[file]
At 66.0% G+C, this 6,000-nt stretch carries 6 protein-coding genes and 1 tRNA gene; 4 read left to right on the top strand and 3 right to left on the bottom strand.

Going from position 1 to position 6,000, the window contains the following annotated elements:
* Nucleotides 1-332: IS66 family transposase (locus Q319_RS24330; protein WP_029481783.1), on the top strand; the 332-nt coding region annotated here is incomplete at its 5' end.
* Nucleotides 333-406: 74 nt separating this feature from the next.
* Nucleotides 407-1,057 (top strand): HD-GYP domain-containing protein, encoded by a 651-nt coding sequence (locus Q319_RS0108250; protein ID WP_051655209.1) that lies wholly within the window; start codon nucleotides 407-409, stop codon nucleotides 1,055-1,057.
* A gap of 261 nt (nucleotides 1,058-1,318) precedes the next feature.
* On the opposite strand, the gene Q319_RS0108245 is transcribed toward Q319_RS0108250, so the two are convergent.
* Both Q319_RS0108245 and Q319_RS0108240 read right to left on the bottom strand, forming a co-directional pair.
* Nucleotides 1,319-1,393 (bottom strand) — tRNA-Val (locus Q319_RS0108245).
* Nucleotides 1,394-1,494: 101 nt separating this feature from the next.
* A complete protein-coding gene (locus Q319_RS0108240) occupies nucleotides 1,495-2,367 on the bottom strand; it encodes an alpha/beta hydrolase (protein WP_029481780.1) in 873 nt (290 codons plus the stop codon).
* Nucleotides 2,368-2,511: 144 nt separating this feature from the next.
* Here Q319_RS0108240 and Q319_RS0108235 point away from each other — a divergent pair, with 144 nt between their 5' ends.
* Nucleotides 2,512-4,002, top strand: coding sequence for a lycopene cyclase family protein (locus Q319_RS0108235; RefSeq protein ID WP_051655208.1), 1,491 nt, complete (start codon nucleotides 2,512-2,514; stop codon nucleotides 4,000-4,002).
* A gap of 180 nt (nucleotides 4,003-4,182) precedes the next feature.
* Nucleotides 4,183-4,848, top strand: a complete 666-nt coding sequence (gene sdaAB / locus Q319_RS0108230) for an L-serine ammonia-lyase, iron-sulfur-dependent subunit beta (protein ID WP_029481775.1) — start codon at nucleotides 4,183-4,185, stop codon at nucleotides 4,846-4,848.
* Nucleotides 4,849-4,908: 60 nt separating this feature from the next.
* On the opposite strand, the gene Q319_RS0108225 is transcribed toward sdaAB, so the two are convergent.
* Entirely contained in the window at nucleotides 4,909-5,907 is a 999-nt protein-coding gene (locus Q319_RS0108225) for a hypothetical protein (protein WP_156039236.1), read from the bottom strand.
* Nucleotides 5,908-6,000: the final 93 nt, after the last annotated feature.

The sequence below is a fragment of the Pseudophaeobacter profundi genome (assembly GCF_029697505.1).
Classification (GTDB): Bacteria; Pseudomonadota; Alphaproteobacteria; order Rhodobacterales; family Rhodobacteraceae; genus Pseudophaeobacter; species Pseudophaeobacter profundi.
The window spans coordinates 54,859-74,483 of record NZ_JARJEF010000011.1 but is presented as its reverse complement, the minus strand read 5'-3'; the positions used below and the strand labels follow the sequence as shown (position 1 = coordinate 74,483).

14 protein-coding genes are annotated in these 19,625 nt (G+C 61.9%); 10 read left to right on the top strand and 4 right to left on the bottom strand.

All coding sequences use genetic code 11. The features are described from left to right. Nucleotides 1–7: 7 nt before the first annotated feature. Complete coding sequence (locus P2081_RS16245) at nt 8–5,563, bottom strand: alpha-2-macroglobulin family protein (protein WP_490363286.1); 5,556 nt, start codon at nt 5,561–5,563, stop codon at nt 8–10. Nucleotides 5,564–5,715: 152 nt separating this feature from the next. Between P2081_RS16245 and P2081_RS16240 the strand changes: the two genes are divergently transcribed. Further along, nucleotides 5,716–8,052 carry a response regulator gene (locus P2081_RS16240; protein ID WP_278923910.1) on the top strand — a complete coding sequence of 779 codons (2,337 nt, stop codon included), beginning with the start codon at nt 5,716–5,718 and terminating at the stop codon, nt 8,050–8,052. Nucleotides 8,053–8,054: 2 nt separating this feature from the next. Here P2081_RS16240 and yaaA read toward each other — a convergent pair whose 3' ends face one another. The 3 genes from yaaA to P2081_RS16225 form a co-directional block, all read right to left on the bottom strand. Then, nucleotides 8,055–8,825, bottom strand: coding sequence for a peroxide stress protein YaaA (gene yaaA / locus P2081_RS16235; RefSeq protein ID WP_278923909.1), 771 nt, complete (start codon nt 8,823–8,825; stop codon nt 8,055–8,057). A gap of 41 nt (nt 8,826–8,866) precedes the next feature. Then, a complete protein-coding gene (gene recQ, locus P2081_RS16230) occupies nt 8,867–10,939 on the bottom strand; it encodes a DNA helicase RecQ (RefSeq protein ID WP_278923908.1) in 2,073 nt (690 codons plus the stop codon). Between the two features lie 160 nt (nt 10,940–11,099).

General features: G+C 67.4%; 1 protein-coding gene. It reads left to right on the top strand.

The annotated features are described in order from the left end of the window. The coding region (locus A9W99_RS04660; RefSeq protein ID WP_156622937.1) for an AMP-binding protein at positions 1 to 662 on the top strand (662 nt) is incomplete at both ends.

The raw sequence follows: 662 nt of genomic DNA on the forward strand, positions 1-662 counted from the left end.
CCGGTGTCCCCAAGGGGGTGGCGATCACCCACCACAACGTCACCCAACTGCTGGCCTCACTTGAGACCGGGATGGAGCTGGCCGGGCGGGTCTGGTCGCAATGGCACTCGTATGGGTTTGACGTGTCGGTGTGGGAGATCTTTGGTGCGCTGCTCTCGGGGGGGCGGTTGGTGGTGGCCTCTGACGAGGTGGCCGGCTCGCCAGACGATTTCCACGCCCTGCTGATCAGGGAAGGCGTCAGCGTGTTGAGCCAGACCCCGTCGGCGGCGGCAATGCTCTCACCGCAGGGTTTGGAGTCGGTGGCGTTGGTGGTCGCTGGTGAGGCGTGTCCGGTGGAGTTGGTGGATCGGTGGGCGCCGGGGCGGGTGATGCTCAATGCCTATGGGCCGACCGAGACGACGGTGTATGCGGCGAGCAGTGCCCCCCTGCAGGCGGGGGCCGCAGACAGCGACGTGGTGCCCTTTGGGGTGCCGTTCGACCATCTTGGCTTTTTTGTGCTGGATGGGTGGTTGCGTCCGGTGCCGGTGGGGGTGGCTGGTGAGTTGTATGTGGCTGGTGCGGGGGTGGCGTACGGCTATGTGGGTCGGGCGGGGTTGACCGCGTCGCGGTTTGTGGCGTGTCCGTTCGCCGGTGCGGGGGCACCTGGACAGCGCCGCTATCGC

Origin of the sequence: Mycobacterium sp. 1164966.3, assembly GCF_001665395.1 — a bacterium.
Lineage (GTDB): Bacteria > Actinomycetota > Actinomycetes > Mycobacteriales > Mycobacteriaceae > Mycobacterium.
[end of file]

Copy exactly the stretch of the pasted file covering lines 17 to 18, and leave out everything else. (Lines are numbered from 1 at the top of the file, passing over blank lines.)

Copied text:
* Nucleotides 4,849-4,908: 60 nt separating this feature from the next.
* On the opposite strand, the gene Q319_RS0108225 is transcribed toward sdaAB, so the two are convergent.